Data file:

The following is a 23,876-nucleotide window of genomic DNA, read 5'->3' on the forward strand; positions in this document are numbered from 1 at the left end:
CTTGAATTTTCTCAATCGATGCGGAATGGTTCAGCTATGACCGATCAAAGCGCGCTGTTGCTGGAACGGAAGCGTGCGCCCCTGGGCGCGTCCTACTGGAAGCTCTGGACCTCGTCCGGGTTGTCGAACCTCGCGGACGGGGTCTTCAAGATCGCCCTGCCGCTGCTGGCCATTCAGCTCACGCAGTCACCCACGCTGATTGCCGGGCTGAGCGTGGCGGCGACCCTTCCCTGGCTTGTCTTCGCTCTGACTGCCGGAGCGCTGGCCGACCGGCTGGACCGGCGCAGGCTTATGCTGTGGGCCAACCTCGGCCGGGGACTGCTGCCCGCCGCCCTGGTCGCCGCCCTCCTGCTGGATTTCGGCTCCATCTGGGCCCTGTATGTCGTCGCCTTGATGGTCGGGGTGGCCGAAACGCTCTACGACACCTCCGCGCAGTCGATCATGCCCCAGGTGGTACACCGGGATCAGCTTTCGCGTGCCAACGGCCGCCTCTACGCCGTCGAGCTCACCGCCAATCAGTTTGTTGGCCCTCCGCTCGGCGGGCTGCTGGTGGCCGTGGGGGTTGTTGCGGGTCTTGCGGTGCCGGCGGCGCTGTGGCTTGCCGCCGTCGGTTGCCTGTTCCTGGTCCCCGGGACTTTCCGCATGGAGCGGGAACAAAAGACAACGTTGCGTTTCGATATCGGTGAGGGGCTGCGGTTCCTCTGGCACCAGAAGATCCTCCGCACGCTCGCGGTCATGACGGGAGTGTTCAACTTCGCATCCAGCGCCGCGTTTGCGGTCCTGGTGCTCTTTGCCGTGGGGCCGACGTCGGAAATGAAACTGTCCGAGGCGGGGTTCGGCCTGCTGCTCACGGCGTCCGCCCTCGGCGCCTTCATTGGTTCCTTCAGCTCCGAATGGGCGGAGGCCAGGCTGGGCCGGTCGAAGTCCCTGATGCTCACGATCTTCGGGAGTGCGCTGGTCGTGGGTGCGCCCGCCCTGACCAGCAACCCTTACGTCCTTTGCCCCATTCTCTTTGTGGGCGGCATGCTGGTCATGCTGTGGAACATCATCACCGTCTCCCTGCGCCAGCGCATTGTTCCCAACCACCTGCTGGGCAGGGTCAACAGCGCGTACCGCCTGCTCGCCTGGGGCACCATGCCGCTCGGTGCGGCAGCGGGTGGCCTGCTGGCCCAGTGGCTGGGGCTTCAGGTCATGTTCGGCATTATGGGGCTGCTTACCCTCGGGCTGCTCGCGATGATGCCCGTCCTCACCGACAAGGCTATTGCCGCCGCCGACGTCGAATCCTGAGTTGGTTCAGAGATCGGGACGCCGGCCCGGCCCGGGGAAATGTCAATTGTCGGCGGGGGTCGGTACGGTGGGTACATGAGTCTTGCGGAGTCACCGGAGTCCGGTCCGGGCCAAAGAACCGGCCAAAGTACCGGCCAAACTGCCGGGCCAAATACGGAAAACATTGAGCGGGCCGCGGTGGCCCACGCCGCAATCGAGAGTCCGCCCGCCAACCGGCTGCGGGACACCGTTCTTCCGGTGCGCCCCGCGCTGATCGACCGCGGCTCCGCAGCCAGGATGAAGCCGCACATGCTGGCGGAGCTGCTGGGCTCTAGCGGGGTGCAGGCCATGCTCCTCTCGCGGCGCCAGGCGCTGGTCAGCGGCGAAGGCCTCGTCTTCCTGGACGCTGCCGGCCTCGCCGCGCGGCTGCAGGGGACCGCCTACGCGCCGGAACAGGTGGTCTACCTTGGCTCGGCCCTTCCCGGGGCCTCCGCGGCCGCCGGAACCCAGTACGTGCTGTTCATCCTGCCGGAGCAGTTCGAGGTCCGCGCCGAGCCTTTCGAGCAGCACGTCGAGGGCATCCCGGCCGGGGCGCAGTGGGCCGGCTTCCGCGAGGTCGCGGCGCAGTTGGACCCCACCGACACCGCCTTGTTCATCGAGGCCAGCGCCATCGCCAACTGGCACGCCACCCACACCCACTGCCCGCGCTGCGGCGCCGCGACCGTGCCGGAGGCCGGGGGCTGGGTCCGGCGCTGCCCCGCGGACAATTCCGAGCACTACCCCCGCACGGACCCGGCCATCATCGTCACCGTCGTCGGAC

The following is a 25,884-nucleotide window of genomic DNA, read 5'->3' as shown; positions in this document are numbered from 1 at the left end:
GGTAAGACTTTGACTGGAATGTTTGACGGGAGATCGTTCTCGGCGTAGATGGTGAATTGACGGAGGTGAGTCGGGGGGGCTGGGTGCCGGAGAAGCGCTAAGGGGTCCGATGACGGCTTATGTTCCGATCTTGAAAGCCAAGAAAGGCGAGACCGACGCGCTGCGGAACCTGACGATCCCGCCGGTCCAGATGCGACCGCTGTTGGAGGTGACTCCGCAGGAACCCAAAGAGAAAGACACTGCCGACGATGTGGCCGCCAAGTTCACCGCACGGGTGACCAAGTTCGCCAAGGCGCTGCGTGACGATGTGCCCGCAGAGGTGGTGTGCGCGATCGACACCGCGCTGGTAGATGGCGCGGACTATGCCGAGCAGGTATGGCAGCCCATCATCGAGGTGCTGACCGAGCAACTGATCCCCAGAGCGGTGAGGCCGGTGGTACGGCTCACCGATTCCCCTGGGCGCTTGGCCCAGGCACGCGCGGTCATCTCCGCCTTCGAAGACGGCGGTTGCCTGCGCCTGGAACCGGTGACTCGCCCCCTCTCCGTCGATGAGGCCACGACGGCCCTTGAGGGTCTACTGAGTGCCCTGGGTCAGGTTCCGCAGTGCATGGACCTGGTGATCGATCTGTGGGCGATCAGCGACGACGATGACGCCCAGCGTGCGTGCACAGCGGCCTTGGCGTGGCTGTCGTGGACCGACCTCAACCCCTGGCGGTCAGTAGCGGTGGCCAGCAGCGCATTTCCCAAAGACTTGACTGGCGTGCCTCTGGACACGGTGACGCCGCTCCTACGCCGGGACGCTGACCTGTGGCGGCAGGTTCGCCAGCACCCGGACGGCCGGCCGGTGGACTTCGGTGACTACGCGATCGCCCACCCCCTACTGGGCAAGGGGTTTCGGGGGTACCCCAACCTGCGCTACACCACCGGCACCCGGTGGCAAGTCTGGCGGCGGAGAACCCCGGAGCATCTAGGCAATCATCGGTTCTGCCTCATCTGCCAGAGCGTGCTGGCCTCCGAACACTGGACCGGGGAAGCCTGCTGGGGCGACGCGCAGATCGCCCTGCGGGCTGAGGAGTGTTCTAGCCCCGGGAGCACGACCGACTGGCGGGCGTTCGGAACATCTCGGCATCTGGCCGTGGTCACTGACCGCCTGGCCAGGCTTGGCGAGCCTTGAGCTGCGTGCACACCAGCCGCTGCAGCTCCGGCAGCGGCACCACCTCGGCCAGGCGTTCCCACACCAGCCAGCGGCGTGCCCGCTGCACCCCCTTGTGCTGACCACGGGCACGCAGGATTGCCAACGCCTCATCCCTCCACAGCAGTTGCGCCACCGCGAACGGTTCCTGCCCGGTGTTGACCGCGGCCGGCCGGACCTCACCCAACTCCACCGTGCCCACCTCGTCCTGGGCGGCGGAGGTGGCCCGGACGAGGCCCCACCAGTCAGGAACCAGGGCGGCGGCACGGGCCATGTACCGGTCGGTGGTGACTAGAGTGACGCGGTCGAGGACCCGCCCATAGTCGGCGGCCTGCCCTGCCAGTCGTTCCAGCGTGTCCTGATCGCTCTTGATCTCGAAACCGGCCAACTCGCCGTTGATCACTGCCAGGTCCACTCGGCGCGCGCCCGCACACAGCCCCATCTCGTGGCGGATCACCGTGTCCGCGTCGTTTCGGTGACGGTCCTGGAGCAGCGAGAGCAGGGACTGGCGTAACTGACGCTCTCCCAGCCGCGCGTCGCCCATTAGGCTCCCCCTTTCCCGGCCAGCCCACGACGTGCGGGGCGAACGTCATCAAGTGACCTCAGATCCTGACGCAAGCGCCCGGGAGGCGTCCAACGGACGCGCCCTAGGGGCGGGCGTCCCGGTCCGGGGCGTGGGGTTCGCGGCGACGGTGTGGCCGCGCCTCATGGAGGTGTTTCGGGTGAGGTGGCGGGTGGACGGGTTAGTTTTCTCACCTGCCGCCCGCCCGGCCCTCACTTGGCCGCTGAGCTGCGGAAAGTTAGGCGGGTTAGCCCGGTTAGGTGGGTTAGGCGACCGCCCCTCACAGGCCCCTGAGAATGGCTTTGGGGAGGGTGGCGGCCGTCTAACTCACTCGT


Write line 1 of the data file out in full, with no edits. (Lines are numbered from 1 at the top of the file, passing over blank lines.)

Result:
The following is a 23,876-nucleotide window of genomic DNA, read 5'->3' on the forward strand; positions in this document are numbered from 1 at the left end: